Workforce

MSPB to close 2018 without a quorum

people standing on keyboard (Who is Danny/Shutterstock.com) 

After going nearly all of 2017 without a quorum, the Merit Systems Protection Board will likely not be able to address its growing backlog of nearly 1,600 cases this year.

Andrew Maunz's nomination to serve as vice chairman of MSPB failed to advance the Senate Homeland Security and Government Affairs Committee by a seven-to-seven margin, with six Democrats and Sen. Rand Paul (R-Ken.) voting against the nomination.

Chairman Ron Johnson (R-Wis.) recessed after Maunz was voted down without holding votes on the other two nominees, Dennis Kirk, proposed for chairman, and Julia Clark as a board member.

The board requires at least two members to vote on cases, so the stalemate extends the board's longest-ever stretch without a quorum.

"Unless you can talk to Sen. Paul and change his mind, or one of the Democrats," Johnson said.

There is also union opposition to the nominations of Maunz and Kirk. In a letter to the committee, 11 unions raised concerns about the federal labor relations experience of both Maunz and Kirk, as well as Kirk's experience representing Russian firms.

MSPB's board serves as an independent body that reviews federal workforce merit principles and adjudicates appeals to protect civil servants from political interference, cronyism and discrimination. The board has been unable to issue decisions that require a vote since Jan. 7, 2017.

As of Oct. 31, the board has a backlog of 1,590 cases, almost all of which have built up since January 2017. Currently, the board has one member, Mark Robbins. Robbins' term expired March 1, and he is serving in a one-year statutory carryover.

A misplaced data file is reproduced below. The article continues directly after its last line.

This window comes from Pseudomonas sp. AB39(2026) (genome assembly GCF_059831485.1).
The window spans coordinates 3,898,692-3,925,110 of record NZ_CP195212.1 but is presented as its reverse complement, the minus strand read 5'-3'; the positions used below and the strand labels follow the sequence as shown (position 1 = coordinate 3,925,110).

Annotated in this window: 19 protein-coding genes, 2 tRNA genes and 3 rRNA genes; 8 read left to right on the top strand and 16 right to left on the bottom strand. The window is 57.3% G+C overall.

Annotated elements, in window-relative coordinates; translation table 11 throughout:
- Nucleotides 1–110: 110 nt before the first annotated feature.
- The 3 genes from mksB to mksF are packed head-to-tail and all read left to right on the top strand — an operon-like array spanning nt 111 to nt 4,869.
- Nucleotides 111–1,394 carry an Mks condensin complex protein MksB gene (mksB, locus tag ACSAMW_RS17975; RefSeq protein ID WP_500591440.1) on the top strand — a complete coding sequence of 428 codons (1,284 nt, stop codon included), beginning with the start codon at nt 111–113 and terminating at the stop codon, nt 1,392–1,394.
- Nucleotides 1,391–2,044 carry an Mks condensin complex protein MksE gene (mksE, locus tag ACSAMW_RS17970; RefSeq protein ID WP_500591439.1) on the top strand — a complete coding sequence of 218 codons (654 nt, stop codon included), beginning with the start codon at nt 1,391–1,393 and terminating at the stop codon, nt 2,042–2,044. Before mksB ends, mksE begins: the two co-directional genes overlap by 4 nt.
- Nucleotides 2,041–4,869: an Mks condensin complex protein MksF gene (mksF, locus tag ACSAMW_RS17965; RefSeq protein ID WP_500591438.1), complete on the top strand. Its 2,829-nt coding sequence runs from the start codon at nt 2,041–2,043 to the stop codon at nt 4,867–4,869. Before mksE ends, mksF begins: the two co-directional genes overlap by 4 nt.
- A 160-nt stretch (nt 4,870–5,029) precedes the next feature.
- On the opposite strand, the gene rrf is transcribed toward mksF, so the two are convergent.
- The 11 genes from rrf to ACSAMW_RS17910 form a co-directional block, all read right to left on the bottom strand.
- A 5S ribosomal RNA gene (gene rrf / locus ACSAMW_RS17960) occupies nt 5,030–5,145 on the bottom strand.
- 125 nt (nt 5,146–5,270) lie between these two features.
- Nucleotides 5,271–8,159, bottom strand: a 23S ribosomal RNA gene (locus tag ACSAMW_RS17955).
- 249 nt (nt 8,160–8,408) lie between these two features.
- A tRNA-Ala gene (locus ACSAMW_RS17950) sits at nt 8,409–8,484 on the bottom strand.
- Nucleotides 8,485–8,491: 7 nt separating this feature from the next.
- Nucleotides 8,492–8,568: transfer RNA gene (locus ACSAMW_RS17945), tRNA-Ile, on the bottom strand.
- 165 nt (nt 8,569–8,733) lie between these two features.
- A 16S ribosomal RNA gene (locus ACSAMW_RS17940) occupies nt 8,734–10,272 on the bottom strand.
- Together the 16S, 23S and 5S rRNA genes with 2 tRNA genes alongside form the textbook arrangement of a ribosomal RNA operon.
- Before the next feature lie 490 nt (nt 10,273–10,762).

As to why he chose not to hold a vote to at least give the MSPB a quorum, Johnson said, "these types of boards, you want to have a partisan majority in favor of the president's policies, and without moving all three, that wouldn't be the case."

Jeff Neal, senior vice-president of the management consulting firm ICF and longtime veteran of the federal workforce, said, "I would have assumed you would want a majority in favor of enforcing federal law with respect to employee adverse actions and other cases heard by the board."

Johnson also said he expects the committee to take on a number of bills in the weeks before year's end, adding that his and Sen. James Lankford's (R-Okla.) bill to expand the executive branch's authority in reorganizing the federal government is not one of them.

"That probably doesn't have a real strong possibility," he said. "At this point in time in legislation, you're going to have to obtain unanimous consent. And so any piece legislation where you can't obtain that doesn't have much of a chance."

About the Author

Chase Gunter is a former FCW staff writer.

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